Sunday, December 13, 2009

The library e-book reader – a “Personal Information/Knowledge Environment”

Having been an avid user of an e-book reader (Kindle 2) for some time now, I’ve come to appreciate both the benefits of this technology and, at the same time, to understand the things I wish it did (but doesn't yet). So, here’s a description of some features I’d like to see.

From a hardware point of view, of course, I’d like to see a larger and color touch screen so I can enjoy pictures as intended by authors. Of course, at the same time, I don’t want to give up on the great battery life I currently experience. I’m sure all of these hardware features are already in the pipeline.

From the software point of view a nice starting point would be a fully functional web browser to exploit the wireless capabilities built into many of these units. This feature would allow all kinds of extended library services to be brought unto these platforms.

Next, I’d like to see these platforms opened up not unlike Ex Libris has done with their products through the open platform, or else to see an app store approach such as Apple has done with the iPhone. Either way, this would allow communities of users to develop and offer applications for others to use in extending the e-reader product capabilities. This would allow development of features not unlike those described below.
  1. Users should have the ability to use the touch screen to easily highlight key text and/or phrases and then have a simple voice recognition capability (see the latest Google search app for the iPhone for an example) that would allow the user to quickly add tags to the text that has been highlighted. Copying this info to a central website, such as the Amazon Kindle does, is a wonderful way to allow the highlighted text to become the launching pad for larger community-based conversations or research/papers based on those clippings. Or alternatively, the software should add the bibliography/citation information needed to the highlighted information, so that if I copy the text into a larger paper or research document, the citation is complete and readily at hand.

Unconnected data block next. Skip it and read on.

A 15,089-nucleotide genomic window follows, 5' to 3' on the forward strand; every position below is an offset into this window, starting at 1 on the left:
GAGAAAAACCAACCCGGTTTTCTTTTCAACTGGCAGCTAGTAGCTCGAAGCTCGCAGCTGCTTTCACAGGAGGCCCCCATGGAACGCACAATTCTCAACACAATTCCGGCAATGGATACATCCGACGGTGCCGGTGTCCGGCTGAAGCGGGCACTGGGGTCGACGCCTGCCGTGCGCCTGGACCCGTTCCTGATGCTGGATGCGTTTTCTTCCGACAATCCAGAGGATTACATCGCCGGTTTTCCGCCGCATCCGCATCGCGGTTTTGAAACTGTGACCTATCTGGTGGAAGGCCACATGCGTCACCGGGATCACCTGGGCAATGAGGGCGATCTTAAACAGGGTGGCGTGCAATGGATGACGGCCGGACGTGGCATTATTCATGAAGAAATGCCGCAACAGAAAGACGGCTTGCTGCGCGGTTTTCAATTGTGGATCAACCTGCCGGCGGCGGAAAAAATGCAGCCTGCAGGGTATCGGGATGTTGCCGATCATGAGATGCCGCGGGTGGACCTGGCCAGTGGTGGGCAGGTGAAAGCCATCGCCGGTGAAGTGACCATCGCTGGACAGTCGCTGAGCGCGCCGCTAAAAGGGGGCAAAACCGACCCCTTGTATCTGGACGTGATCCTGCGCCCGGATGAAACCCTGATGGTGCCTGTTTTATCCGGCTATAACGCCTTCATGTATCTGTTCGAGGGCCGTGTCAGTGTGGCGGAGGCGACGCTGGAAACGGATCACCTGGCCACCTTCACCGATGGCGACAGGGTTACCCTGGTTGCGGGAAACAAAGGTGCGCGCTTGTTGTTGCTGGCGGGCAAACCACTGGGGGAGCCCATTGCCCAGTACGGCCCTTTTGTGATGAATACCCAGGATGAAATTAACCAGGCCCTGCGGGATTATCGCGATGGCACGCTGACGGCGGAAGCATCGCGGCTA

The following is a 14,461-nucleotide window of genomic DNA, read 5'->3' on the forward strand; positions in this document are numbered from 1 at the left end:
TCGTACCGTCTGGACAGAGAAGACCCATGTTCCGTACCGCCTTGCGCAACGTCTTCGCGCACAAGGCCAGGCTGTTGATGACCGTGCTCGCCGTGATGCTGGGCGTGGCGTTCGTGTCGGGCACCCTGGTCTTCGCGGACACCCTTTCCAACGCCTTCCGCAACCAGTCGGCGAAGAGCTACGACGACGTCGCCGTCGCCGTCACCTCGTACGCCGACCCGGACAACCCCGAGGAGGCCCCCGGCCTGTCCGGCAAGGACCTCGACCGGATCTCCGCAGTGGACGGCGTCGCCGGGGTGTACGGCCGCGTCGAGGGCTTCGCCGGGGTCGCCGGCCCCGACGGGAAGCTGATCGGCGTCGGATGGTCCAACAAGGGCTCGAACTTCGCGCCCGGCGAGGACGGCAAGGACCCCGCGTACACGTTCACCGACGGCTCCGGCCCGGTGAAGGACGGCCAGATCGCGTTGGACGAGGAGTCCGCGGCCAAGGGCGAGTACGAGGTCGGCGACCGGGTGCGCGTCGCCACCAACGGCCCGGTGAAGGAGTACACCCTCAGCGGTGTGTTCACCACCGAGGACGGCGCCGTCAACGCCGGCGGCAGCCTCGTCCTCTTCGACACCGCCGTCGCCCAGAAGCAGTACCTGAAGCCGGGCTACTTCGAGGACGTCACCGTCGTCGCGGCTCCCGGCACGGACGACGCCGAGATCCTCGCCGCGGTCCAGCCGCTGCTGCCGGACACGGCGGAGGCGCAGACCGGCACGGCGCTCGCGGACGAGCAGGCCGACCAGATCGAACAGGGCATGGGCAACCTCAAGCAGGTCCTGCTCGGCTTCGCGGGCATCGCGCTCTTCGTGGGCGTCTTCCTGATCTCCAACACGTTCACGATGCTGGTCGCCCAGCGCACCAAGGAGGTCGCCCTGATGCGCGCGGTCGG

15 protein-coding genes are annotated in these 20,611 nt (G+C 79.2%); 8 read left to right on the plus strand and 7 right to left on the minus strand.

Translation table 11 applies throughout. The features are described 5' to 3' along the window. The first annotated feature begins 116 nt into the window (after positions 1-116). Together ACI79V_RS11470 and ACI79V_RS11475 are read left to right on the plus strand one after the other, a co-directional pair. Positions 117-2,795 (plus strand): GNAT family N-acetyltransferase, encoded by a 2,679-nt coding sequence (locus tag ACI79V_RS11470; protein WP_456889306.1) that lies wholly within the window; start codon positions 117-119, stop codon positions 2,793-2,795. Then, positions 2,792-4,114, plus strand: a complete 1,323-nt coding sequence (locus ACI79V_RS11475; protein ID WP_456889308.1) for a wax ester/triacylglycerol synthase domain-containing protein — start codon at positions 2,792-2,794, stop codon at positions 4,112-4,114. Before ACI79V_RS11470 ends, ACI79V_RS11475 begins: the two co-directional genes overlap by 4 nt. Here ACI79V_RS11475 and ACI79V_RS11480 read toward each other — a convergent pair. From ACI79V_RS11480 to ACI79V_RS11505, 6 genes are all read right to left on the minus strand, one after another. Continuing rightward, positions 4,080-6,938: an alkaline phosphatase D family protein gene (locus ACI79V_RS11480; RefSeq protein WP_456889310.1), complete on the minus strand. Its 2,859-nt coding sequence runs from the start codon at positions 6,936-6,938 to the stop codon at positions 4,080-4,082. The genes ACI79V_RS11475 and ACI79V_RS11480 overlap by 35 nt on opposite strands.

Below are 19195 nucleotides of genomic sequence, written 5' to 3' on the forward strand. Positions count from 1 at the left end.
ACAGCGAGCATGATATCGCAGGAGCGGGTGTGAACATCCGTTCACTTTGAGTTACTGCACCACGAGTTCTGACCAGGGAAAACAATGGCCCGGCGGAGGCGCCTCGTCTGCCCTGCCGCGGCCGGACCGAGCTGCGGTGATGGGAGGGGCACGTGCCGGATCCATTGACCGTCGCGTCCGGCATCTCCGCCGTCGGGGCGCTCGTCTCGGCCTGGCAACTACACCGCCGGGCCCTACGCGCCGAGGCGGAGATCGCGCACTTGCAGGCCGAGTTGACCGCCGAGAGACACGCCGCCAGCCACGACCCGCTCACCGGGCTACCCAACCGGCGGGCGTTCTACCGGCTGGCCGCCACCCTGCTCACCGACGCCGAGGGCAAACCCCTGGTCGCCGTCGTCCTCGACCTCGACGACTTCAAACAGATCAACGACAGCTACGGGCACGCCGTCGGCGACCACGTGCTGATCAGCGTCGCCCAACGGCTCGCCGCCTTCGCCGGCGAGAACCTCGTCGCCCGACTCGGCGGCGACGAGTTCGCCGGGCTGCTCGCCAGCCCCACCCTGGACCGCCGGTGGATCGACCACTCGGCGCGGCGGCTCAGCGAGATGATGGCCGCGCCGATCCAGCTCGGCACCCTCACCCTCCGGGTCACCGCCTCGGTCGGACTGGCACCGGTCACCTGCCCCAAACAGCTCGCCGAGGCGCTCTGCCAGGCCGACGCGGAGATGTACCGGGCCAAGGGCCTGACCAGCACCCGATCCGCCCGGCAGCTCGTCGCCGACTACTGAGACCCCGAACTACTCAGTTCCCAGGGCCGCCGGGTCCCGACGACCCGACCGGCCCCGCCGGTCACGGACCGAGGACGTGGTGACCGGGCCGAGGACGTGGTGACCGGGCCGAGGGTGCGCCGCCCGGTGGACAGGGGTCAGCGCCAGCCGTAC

2. The ability to tag should also be applicable to the metadata records for the information I’ve stored on the “Personal Information/Knowledge Environment (PIKE)”. Using those tags, as well as standard search terms, the discovery interface should allow me to easily search and refine my results both on the PIKE and by connecting to remote libraries and the web. Once I’ve found a resource at the library, the e-reader should allow me to borrow and easily, renew e-content that I obtain from the library.
  3. The PIKE should also be able to build a standardized information profile based on what I’ve read and other input and then, based on an agreed upon standard, allow the PIKE to monitor specified collections, services, RSS feeds, blogs, etc. and pull together alert notices for the user to review and possibly use in selecting new materials to read in advancing their knowledge. This would be a true library-like service on the e-reader platform.
While I’m dreaming, as noted in many blog posts, articles and other writings, the key to wide-spread adoption of e-readers, is to get the price under $100 USD/unit.

The bottom line is that I want to see e-readers become prolific and build in librarian like services that will help people use these tools to readily and steadily advance their knowledge in an ever increasing world of complexity and vastly expanding information.